• Search the internet for free maths games. These offer an educational alternative.
  • Building, renovating, planning of garden beds and construction of cubby houses all give ample opportunity for estimating and measuring of length, area and volume. Start with centimetres (cm) and metres (m) and add the more accurate measurement using millmetres at a later stage.
  • Prior to your child even starting school, you can practise counting a small number of objects,  perform counting rhymes and songs and  complete maths activity books e.g. where your child will learn to recognise the numeral for three and colour in three objects on the page. Being able to recognise numerals up to 10 and count using one-to-one correspondence will give your child a head start with their early maths learning. 
  • Encourage practical applications of counting, such as setting the table with the correct number of knives, forks and spoons.

Helpful hints for English 

  • Make a habit of reading to/with your child from when they are a baby. It can be a part of their daily routine e.g. at bedtime. It is a wonderful way to bond with your child, helps with speech and language development, fosters imagination, encourages an appreciation for books and is linked to reading success at school.
  • In those important early years, you as the parent are the main teacher of oral language. You are the role model that your child will copy so it is important to speak clearly using correct grammar and sentence construction.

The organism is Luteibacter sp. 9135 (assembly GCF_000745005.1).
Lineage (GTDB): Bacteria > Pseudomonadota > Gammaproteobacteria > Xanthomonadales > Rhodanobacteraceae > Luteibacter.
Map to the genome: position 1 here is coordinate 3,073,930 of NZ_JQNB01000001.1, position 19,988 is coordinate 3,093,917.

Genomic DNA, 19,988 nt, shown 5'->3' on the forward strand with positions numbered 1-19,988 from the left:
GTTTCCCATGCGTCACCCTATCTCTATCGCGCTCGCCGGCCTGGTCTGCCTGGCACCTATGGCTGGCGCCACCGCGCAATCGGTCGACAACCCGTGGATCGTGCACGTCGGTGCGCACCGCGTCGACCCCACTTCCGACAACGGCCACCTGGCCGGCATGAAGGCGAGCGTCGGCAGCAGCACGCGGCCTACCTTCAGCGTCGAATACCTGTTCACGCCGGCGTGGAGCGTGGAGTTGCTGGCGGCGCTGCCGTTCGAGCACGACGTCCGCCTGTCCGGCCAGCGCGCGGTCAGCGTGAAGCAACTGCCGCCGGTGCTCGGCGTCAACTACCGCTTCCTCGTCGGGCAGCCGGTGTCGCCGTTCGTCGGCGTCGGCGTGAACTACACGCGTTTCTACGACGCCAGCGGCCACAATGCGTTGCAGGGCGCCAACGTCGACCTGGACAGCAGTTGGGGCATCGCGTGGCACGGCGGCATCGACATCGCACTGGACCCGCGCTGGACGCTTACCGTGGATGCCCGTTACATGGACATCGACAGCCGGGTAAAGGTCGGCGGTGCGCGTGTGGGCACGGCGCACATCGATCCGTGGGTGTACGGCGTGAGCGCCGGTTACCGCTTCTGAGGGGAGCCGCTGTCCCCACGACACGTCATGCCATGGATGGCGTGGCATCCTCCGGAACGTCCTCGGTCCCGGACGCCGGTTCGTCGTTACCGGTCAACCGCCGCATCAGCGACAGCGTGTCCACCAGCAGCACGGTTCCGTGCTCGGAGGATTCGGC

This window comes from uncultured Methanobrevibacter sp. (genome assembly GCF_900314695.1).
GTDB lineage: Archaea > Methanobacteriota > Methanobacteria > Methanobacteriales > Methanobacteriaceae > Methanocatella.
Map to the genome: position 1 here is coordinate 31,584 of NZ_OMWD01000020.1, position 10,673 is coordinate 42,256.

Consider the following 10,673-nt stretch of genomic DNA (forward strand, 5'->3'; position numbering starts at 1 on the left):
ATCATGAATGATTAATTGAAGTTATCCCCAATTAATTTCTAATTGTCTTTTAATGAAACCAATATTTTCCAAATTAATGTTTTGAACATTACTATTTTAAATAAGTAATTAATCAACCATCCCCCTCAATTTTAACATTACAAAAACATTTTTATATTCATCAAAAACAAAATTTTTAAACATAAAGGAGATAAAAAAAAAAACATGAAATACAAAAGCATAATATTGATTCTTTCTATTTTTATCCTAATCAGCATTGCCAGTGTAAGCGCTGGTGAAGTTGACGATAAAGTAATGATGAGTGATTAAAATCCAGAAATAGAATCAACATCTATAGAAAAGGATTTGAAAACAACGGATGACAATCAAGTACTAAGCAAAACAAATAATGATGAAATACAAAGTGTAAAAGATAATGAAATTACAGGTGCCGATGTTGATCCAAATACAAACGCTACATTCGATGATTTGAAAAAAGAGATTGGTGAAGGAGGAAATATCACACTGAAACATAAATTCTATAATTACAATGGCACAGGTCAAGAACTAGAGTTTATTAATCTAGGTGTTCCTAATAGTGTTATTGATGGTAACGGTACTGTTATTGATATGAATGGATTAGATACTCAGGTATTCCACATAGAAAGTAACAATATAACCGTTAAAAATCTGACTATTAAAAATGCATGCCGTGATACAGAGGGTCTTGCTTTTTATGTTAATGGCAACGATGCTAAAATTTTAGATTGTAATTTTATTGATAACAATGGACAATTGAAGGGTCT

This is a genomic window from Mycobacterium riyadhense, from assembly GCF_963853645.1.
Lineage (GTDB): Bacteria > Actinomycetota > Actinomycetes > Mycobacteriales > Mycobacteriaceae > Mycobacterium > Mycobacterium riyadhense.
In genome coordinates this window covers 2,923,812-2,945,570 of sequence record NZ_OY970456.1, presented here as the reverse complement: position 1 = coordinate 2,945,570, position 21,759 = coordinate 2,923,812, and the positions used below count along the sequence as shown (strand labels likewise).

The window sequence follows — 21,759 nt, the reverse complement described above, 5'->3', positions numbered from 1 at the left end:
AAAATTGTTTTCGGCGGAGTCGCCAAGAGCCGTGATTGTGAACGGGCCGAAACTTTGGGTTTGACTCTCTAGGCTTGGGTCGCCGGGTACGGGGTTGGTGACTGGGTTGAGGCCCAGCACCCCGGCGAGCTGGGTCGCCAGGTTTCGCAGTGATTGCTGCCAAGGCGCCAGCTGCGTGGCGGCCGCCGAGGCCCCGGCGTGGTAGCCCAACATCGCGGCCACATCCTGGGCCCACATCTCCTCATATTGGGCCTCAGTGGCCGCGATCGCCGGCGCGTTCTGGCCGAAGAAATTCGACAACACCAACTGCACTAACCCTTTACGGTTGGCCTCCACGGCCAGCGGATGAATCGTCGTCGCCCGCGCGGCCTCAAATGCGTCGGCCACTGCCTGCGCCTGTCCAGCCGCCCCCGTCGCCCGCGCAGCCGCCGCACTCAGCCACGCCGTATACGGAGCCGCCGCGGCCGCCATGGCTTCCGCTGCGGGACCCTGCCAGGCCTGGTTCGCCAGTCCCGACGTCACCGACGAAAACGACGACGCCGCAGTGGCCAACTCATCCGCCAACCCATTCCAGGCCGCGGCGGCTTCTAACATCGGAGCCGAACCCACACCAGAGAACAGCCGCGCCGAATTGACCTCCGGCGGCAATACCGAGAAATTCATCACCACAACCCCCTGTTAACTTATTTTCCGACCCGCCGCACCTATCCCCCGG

• Singing songs, making up stories, using puppets and acting out plays together will help your child with their speech and language development.
  • Broaden their vocabulary by playing a game of "Simon Says" and have your child follow instructions which include colour names, positional words such as under/above, in front of, behind, beside or next to, low/high and naming body parts e.g. "Simon says touch just above your eyebrow" or "Simon says stand behind the small chair"  or "Simon says put your left hand beside the red cup". This will develop listening skills as well as extend your child's vocabulary.
  • Singing and dancing  "The Hokey Pokey" will also reinforce body parts, co-ordination and  differentiating left from right.
  • Young children will enjoy activity books which teach letters and their sounds.
  • To reinforce phonics with young children, play a game of I Spy while travelling in the car e.g. I spy with my little eye something beginning with the letter S (and make the S sound if needed). The first person to name the object is the winner.